Peter Scupelli


parent-spouse, brother-son, designer-researcher, yogi-cyclist, mystic, climate-change-activist.

Peter Scupelli is the Nierenberg Associate Professor in Design, and Director of the Learning Environments Lab. Peter’s current research focus is on learning environments. He teaches both undergraduate and graduate-level courses. Peter’s training and career path link architecture, interaction design, and human-computer interaction research. He holds a Ph.D. and M.S. in Human-Computer Interaction, M.Des. in Interaction Design, and an undergraduate Architecture degree. His work with A12 was exhibited in the Architecture Biennial of Venice, PS1 MOMA, New York, the São Paulo Contemporary Art Biennial, the ZKM Museum of Karlsruhe, Germany and other places. To learn more about his research see the Learning Environments Lab.

Teaching philosophy

My teaching philosophy is based on four values that shape the ethos of Carnegie Mellon University. I ask students to:

  • First, work on problems that have a practical impact in the world. Engaging practical problems shapes the future.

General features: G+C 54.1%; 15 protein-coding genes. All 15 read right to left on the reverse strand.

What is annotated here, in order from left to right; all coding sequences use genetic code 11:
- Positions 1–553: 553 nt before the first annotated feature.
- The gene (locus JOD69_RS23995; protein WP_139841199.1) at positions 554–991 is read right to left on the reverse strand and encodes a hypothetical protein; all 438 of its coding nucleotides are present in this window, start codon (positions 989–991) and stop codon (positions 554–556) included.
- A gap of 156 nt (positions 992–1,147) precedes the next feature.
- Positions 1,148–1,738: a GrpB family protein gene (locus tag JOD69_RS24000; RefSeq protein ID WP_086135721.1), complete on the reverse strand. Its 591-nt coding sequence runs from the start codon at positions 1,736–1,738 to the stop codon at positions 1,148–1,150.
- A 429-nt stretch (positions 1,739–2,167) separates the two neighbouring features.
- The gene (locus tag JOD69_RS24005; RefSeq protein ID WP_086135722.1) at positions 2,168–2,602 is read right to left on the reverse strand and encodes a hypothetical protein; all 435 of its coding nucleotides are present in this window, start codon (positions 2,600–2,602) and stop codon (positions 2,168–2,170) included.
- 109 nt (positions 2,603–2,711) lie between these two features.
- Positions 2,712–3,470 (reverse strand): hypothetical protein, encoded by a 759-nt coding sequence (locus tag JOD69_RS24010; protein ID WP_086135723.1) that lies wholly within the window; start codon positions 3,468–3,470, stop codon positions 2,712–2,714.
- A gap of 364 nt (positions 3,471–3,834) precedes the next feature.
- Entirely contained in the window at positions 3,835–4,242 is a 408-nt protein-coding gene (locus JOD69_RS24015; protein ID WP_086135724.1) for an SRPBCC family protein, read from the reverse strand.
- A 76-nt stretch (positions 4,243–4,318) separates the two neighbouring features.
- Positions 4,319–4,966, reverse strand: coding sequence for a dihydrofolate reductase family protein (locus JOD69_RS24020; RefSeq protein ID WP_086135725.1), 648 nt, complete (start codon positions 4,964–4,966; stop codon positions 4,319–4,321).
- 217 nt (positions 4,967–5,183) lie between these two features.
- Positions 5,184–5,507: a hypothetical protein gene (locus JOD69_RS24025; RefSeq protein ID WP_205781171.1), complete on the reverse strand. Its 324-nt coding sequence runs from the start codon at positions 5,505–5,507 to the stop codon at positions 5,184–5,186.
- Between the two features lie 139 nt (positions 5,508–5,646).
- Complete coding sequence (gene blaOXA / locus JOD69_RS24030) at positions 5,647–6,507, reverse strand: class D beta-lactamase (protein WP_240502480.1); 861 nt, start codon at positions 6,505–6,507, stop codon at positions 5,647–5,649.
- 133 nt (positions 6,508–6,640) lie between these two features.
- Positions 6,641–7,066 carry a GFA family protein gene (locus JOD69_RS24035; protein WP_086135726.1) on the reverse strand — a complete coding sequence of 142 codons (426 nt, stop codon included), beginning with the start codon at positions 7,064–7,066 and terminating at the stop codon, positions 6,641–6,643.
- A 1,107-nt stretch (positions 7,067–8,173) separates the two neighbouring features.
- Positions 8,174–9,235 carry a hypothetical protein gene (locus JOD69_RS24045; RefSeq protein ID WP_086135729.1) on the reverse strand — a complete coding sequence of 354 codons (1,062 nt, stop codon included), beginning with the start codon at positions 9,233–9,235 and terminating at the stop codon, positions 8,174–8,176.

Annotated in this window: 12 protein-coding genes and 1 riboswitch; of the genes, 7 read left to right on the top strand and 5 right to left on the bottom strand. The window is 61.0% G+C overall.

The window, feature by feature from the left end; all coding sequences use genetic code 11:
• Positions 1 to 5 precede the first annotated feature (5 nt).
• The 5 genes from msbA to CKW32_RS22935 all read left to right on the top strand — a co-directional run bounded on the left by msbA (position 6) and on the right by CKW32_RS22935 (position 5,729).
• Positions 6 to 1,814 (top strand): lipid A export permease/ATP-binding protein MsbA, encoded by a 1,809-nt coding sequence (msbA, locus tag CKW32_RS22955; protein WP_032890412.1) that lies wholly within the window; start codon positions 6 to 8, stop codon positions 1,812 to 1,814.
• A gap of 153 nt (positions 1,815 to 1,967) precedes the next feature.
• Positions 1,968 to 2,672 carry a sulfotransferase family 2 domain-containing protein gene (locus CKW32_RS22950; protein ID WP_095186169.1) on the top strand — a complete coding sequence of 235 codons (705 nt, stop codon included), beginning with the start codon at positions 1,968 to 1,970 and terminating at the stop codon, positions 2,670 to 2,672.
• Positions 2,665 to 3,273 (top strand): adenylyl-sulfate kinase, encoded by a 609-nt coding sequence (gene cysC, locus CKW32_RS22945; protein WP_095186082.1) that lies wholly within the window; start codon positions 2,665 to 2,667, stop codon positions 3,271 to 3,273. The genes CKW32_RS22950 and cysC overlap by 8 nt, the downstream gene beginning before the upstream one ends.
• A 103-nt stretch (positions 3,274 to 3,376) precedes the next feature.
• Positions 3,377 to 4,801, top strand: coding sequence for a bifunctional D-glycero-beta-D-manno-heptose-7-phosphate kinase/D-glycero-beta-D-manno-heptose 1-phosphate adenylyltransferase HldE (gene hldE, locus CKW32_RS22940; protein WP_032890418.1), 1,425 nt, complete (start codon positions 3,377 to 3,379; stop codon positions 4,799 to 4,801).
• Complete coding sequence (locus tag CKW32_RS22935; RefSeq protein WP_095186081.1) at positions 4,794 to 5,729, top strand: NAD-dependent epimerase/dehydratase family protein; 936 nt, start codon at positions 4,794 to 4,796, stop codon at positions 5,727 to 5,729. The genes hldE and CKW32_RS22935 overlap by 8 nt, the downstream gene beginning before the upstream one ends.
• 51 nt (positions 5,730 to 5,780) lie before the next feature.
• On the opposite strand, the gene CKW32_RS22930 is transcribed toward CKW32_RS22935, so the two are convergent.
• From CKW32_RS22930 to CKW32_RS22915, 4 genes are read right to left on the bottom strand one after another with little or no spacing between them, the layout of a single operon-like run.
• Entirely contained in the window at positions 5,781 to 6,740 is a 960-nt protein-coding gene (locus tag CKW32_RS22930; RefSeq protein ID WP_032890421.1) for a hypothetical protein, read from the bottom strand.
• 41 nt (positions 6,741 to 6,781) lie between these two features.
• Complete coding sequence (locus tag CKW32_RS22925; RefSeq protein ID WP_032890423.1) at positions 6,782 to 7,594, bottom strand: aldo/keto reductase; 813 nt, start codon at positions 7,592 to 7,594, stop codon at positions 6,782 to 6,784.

• Second, work hard on something they care about, but also have fun with it. Enjoying one’s challenges is a recipe for a fulfilling career.
  • Third, to try new things, and learn to do them well. New challenges and pride in one’s work make one comfortable with the accelerating rate of change in the world and design practice.
  • Fourth, to learn to work productively with people from different disciplines and perspectives. New perspectives allow students to create innovative solutions and develop new knowledge.

My role in the classroom is to create a safe and exciting environment where students can take risks on their projects. I teach design methods, design skills, and design strategies necessary to complete projects successfully, sharing my experience and expertise in ways I know will help improve student projects. During critiques, I take a deep interest in the students’ work. For each project, I explain what I see working, what needs to be resolved, and possible paths forward; I am more interested in engaging students in conversations about their work than directing them to my solution, but am insistent on seeing progress.

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